Sat, 9 December 2023

Newsletter sign-up

Subscribe now
The House Live All
Press releases

ATL on Government’s education plans

ATL | Association of Teachers and Lecturers

2 min read Partner content

Dr Mary Bousted, general secretary of the Association of Teachers and Lecturers (ATL) said:

“We support the Government’s aim to drive up teaching standards and help all children get a good education.  We look forward to getting involved in consultations about the planned changes and hope the Government really does want to hear from teachers, heads and education experts and will take account of their views.”

National Teaching Service

“Some areas of the country find it hard to attract and retain excellent teachers and school leaders, so we welcome the Government’s commitment to find ways to support schools in those areas and look forward to the results of the pilot National Teaching Service.  Parachuting in teachers and leaders who have done outstanding work in other schools is not the solution, but struggling schools could benefit from help to find ways to address their problems.”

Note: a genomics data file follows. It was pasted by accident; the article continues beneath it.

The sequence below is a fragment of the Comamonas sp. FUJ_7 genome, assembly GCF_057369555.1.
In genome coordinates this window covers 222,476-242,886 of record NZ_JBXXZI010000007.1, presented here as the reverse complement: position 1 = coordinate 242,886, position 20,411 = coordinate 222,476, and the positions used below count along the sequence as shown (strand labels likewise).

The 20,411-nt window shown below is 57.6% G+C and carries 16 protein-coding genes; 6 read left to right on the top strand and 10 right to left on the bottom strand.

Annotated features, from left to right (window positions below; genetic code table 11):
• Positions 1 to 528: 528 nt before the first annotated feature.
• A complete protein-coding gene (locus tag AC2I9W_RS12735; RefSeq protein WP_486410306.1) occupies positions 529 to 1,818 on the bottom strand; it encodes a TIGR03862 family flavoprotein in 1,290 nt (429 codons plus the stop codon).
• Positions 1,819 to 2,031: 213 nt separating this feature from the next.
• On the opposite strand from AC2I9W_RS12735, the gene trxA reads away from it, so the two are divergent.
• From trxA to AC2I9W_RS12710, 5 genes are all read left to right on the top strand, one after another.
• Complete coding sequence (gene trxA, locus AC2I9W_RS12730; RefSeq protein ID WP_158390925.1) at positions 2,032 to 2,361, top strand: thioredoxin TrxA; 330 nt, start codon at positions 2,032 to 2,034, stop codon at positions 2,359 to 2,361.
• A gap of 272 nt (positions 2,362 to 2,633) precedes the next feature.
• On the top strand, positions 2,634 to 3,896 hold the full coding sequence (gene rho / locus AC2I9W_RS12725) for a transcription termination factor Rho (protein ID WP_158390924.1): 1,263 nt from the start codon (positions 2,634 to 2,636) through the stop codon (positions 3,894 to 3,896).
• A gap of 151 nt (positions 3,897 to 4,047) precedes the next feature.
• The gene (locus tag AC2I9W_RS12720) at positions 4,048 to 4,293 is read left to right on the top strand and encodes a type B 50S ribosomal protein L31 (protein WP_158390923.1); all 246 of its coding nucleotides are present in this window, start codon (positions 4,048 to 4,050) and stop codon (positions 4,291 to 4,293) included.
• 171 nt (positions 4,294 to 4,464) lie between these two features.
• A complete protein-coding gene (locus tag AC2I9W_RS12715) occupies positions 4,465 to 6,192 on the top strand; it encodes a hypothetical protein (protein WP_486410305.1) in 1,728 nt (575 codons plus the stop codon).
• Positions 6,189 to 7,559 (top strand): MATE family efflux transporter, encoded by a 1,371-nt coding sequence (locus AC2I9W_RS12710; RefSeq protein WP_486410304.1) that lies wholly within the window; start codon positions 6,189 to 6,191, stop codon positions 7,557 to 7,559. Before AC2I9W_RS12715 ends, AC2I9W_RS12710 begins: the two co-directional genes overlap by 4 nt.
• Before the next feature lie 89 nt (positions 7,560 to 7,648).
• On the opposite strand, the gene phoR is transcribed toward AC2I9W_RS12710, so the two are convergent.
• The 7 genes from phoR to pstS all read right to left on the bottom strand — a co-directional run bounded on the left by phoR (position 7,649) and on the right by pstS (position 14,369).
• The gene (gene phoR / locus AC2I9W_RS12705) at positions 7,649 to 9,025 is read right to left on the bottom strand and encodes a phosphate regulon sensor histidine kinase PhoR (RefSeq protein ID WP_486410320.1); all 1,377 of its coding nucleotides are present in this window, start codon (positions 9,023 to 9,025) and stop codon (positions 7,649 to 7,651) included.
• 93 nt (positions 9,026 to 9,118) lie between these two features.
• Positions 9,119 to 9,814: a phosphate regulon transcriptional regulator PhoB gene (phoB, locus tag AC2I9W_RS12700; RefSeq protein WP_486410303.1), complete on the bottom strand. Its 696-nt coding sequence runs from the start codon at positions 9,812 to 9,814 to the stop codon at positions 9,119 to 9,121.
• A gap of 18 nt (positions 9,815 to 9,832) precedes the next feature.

Primary assessment:

“We support the Government’s commitments to help schools enable more children to achieve expected standards of English and maths at primary school.  But continual testing is not the answer, and nor is changing the goalposts every time a minister speaks.  Primary schools are already under immense pressure from having to introduce an untried baseline assessment scheme this year alongside a new primary curriculum, and new tests at the end of Key Stage 2.  Yet more changes to testing will not improve children’s English or maths.”


“We look forward to taking part in the consultation about the compulsory EBacc.  We hope Nicky Morgan recognises the importance of vocational subjects too.  Last week Michael Wilshaw said it was unacceptable only 5% of 16-year-olds go into apprenticeships, and schools should be preparing pupils for the world of work.  But if Nicky Morgan insists that 90% of pupils sit (and pass) five GCSEs in the core academic subjects, this leaves little room for vocational subjects.”